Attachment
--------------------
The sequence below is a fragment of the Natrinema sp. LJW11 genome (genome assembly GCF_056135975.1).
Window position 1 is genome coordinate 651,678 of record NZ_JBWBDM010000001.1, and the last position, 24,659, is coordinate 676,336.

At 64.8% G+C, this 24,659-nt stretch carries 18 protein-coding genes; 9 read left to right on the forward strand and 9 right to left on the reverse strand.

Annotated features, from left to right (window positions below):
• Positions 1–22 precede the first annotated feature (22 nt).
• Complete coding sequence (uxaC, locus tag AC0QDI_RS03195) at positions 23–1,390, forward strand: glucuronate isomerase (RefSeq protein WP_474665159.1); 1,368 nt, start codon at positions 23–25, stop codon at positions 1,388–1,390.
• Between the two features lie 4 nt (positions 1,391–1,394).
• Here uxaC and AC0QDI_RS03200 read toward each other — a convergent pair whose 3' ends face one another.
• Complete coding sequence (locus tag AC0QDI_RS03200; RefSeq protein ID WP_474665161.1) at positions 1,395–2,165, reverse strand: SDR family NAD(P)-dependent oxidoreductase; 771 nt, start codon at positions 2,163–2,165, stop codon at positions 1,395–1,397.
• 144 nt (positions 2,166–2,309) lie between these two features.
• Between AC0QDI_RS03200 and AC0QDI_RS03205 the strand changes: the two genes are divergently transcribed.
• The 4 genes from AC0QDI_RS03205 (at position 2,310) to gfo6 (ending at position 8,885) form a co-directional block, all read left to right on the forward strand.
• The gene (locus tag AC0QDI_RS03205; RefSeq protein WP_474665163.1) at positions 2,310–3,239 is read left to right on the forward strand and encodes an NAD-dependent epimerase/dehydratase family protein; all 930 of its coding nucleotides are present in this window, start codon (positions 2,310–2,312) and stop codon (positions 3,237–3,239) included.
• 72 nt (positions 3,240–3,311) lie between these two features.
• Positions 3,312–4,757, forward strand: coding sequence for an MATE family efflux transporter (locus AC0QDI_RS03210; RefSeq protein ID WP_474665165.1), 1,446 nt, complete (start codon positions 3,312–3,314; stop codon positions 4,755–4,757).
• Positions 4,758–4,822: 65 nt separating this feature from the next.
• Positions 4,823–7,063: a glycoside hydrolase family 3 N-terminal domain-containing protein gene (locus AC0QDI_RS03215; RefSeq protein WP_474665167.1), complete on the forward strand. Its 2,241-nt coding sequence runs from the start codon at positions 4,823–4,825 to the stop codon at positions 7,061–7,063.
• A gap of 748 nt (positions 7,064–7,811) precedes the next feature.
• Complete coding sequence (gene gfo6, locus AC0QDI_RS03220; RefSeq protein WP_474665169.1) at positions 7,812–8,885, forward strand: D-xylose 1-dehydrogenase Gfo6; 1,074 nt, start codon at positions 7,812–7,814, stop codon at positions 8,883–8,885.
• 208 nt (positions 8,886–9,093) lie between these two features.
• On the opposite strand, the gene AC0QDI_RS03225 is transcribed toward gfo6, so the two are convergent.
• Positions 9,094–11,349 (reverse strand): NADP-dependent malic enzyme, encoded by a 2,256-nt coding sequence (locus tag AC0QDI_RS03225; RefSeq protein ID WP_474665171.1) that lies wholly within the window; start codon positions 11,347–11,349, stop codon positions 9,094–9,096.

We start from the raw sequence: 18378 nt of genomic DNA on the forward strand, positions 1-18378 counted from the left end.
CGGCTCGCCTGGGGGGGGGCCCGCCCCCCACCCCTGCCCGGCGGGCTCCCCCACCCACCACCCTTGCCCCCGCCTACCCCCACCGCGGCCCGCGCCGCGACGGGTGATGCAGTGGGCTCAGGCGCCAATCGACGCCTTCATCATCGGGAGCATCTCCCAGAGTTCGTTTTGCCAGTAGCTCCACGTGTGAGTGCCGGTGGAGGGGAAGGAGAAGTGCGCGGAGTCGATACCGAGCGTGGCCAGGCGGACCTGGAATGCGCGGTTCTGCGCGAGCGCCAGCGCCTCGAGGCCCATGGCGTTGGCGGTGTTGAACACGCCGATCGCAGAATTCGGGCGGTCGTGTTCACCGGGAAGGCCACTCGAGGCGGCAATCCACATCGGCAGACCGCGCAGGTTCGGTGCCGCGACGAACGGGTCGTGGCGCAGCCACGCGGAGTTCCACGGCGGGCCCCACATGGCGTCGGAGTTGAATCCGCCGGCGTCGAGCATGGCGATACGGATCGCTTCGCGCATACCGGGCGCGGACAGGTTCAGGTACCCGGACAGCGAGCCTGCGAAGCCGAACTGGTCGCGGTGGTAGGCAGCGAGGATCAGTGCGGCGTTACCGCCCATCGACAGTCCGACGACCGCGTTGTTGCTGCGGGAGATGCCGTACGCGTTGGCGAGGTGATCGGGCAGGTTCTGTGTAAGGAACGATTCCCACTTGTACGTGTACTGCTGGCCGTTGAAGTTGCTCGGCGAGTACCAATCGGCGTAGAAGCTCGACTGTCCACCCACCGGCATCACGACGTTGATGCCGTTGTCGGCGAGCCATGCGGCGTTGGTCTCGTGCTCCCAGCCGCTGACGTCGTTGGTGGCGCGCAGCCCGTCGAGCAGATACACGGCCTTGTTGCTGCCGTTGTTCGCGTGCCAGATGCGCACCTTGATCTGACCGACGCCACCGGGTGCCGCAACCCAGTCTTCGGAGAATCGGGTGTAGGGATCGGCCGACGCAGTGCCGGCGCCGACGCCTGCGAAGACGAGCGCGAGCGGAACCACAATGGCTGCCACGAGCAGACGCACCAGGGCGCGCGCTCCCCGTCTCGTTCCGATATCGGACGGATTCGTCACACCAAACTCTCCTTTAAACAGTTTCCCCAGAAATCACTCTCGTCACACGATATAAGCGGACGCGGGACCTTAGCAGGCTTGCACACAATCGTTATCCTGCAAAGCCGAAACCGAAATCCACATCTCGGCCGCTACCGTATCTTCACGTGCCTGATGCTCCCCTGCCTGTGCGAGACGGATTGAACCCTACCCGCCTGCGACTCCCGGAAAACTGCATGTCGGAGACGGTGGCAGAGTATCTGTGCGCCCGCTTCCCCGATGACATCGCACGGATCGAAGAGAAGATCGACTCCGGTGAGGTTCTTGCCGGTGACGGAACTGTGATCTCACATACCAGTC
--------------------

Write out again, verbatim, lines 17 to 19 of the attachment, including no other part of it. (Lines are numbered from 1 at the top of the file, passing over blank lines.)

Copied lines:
• Positions 4,823–7,063: a glycoside hydrolase family 3 N-terminal domain-containing protein gene (locus AC0QDI_RS03215; RefSeq protein WP_474665167.1), complete on the forward strand. Its 2,241-nt coding sequence runs from the start codon at positions 4,823–4,825 to the stop codon at positions 7,061–7,063.
• A gap of 748 nt (positions 7,064–7,811) precedes the next feature.
• Complete coding sequence (gene gfo6, locus AC0QDI_RS03220; RefSeq protein WP_474665169.1) at positions 7,812–8,885, forward strand: D-xylose 1-dehydrogenase Gfo6; 1,074 nt, start codon at positions 7,812–7,814, stop codon at positions 8,883–8,885.